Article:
All over the world, hobbyists and “makers” began experimenting with unmanned systems. Crucially, hobbyists shared their experiments with a global online community. Other hobbyists added functionality, improved reliability, and then released their results back into the community. The result was a continuous, crowd-sourced development cycle. This community also shared ideas for useful applications for unmanned aerial technology. The DIY Drone movement was born.
I started out as an undergraduate student in mechanical engineering, but somehow ended up with a masters in journalism. When I first discovered the DIY drone community, I was initially blinded by the novelty of personal drones and didn’t immediately comprehend the thousands of non-recreational and non-military applications. After reading about the accurate and inexpensive drone mapping accomplished with these systems, on May 26, 2011, I realized that the drones could gather essential data for investigations while also putting distance between reporters and the hazards of war reporting. I sat down to write “Drones for Journos.” Then, in November 2011, I launched DroneJournalism.org to establish “the ethical, educational and technological framework for the emerging field of drone journalism.” Today we have more than 70 members, with drone journalists and drone developers in every continent on Earth, with the exception of Antarctica.
The technical and ethical framework for drone journalism is in continual development, but progress is being stifled in the United States, where current regulations greatly restrict commercial use of even the smallest, low-flying unmanned aerial vehicles. Despite this roadblock, regulations give a great deal of freedom to hobbyists. DroneJournalism.org’s U.S. members have operated as hobbyists to record breathtaking landscapes, historic places, water parks, and public festivities. For the moment, journalists have to hold back from using drones for serious reporting in America.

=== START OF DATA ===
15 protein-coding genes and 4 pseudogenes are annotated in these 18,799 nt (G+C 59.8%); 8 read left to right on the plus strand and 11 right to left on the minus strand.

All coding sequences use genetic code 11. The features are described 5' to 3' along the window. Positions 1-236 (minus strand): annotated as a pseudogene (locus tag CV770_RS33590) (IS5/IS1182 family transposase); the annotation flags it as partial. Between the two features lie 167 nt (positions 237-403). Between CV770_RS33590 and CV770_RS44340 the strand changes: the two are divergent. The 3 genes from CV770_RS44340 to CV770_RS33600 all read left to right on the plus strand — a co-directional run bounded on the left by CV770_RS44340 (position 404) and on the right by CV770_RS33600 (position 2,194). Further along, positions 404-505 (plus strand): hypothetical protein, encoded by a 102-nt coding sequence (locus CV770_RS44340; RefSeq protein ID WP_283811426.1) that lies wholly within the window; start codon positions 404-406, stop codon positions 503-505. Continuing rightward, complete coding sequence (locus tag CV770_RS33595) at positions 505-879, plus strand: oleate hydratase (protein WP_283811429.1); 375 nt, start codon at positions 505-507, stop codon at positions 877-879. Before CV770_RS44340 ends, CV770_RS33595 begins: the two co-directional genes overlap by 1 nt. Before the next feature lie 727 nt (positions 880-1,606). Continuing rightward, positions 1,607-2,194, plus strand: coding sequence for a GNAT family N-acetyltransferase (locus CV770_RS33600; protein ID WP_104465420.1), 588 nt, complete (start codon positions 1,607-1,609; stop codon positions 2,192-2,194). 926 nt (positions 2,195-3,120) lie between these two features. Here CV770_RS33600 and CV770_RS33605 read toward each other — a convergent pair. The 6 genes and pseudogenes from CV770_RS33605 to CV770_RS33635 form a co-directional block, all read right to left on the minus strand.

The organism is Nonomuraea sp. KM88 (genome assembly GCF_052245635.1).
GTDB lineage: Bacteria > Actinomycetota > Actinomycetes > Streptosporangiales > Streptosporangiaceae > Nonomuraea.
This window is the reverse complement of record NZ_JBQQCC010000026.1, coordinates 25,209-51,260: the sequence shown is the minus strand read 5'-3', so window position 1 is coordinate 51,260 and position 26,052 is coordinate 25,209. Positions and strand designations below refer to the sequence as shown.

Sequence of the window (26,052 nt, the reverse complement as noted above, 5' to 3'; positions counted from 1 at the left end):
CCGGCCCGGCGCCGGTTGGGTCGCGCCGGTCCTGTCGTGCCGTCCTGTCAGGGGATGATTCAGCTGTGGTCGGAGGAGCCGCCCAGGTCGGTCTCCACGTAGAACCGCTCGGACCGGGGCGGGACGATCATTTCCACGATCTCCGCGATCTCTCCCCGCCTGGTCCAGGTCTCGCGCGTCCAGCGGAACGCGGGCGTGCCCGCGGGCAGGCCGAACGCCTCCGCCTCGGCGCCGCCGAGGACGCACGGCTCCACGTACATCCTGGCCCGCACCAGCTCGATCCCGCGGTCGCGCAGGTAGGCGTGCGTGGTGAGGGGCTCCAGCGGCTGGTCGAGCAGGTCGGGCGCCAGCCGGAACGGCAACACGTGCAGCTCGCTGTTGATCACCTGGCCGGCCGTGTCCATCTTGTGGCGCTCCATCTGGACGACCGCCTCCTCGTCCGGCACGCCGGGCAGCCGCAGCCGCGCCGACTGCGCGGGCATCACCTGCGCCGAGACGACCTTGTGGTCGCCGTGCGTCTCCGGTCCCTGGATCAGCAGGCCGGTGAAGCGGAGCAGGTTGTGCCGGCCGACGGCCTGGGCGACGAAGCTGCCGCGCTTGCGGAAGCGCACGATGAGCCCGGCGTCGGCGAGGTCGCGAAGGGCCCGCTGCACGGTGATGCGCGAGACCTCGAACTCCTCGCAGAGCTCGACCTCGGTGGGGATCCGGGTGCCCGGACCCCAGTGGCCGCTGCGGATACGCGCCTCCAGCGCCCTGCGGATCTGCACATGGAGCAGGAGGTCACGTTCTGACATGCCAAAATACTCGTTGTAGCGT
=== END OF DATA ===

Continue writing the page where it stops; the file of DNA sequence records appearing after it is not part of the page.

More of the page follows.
Indeed, with the appearance of this technology, some of the most impactful drone journalism is being done by those who hadn’t even set out to be journalists. In Dallas, Texas, a hobbyist with a radio-controlled airplane inadvertently revealed that a meat-packing plant was dumping pig blood into a nearby stream; the video of the plant resulted in public outcry, and prompted an official investigation. Earlier this summer, I interviewed a young man from Istanbul who planned to use an RC helicopter to record Gezi Park, which was set to be demolished in order to make way for a shopping mall. He ended up recording the major protests that rocked the city for weeks and made headlines worldwide. Now he describes himself in his Twitter bio as a “drone journalist.” This proves that even when used by “makers,” drones have enormous journalistic potential.
This new tool will likely prove to be as transformative for journalism as smartphones and social media, but integration isn’t going to happen without incident. Given the News Corp hacking scandal, and the innumerable transgressions of the paparazzi, there is legitimate cause for concern about the threat that drone journalism could pose to privacy. And as advanced and intelligent as unmanned systems technology has become, safety is still an issue.
Despite the risks involved, and challenges that remain, drone journalism will ultimately lead to a more informed society. Drones will give journalists access to the kinds of high-resolution, on-demand, quantifiable evidence once only available to spy agencies and defense contractors. Like social media, drones will help bring about a new information revolution—if, of course, those drones are used wisely.
Matt Schroyer is a journalist and the founder of DroneJournalism.org.
Cover Photo by Dan Gettinger